In 2001, Long was awarded the coveted Arthur Ross Award for Excellence in the Classical Tradition (Classical America, New York, New York) by Philippe de Montebello (current and longest-serving Curator of the Metropolitan Museum of Art). Mr. de Montebello has referred to Ben Long as one of the greatest draftsmen of the 20th Century.

In 2002, Ben Long received the Distinguished Alumnus Award from his alma mater, the University of North Carolina at Chapel Hill. In 2005, the Art Renewal Center added Ben Long to its Trademarked list of "Living Masters". Reynolds Price memorialized the pair's friendship by publishing a poem entitled "Ben Long's Drawing of Me".

Selected worksEdit

Selected CollectionsEdit

  • The Fremantle Collection, Florence, Italy
  • The Josefowitz Collection, Lausanne, Switzerland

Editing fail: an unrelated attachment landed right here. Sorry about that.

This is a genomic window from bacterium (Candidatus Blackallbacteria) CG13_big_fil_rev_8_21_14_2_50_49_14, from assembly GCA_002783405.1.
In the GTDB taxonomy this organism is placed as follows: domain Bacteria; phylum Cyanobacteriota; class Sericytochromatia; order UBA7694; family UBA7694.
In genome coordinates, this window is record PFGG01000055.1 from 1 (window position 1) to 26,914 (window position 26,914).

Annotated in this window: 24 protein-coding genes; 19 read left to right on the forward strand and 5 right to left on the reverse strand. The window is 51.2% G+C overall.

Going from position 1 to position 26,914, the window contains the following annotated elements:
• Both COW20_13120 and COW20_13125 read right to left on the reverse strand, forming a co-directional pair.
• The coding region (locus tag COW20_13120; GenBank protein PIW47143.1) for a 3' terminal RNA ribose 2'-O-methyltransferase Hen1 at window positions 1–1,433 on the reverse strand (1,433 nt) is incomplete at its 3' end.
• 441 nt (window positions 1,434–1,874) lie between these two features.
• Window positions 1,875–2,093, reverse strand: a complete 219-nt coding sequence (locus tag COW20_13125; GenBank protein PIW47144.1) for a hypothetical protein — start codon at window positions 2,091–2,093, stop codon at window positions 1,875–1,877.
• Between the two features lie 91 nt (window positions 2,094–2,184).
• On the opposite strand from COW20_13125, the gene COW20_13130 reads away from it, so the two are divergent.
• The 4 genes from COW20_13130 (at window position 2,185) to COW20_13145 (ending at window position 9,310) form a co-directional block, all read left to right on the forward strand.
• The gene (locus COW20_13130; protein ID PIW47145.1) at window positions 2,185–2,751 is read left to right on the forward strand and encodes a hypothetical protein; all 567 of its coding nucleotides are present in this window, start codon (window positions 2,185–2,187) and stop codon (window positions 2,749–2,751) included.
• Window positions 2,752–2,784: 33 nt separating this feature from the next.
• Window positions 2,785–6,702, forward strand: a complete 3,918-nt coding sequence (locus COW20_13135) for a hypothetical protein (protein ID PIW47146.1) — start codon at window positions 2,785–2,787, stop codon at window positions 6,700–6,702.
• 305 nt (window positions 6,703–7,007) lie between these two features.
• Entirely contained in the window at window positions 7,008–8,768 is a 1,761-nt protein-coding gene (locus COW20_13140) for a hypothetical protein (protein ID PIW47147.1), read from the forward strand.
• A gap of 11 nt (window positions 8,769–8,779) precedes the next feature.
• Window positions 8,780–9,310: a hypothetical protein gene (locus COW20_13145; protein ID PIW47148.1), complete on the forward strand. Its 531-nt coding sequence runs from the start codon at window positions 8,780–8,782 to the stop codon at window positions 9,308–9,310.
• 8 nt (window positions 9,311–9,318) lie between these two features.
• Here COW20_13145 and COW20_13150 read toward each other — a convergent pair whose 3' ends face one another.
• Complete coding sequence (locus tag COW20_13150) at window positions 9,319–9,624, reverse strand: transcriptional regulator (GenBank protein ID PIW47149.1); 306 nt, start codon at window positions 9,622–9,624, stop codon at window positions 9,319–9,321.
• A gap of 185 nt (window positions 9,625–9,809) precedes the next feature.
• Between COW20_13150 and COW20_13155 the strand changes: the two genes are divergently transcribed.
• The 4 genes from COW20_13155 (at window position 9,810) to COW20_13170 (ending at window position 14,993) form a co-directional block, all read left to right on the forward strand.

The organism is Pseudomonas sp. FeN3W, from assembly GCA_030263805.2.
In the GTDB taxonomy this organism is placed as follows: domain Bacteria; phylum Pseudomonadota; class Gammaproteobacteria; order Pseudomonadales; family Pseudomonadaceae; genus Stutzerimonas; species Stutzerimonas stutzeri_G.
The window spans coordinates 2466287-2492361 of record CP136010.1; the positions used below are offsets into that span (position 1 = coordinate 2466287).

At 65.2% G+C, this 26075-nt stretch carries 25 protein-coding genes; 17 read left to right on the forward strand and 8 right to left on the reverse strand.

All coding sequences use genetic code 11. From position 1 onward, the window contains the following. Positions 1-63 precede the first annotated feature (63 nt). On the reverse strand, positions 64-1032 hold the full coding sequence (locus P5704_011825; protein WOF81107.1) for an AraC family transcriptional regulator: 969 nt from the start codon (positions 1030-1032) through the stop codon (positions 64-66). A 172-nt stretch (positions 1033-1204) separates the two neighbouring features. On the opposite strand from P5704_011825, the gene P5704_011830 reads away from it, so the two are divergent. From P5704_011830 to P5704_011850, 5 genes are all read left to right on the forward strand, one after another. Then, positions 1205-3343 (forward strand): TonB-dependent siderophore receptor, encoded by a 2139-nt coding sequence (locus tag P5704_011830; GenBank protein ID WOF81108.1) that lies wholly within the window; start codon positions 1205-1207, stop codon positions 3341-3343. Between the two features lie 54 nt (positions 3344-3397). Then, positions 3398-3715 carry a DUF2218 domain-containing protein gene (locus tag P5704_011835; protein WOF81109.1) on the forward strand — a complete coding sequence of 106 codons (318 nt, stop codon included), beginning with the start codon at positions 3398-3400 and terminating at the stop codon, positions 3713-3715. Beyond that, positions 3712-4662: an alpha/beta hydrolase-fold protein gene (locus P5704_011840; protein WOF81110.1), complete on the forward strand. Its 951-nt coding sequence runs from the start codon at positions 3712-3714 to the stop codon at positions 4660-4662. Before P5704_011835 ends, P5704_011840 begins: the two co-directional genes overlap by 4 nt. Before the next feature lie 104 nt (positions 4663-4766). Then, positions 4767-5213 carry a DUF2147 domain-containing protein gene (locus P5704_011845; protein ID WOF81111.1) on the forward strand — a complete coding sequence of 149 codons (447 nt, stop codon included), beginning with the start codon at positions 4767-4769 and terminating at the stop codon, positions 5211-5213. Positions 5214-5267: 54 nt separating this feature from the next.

• The Getty Collection, San Francisco, California
  • The Christie Miller Collection, London, England
  • The Thane of Cawdor Collection, Scotland
  • The Annigoni Collection, Florence, Italy
  • The Sullivan Collection: Paris, France; Miami, Florida; New York, New York
  • The Stillman Collection, Amenia, New York
  • The Dalton Collection, Charlotte, North Carolina
  • The Governor's Mansion Portrait Collection, Raleigh, North Carolina
  • The McColl Collection, Charlotte, North Carolina
  • Harvard Business School, Cambridge, Massachusetts
  • The Wells Collection, Charlotte, North Carolina
  • Bank of America Corporate Collection, Charlotte, North Carolina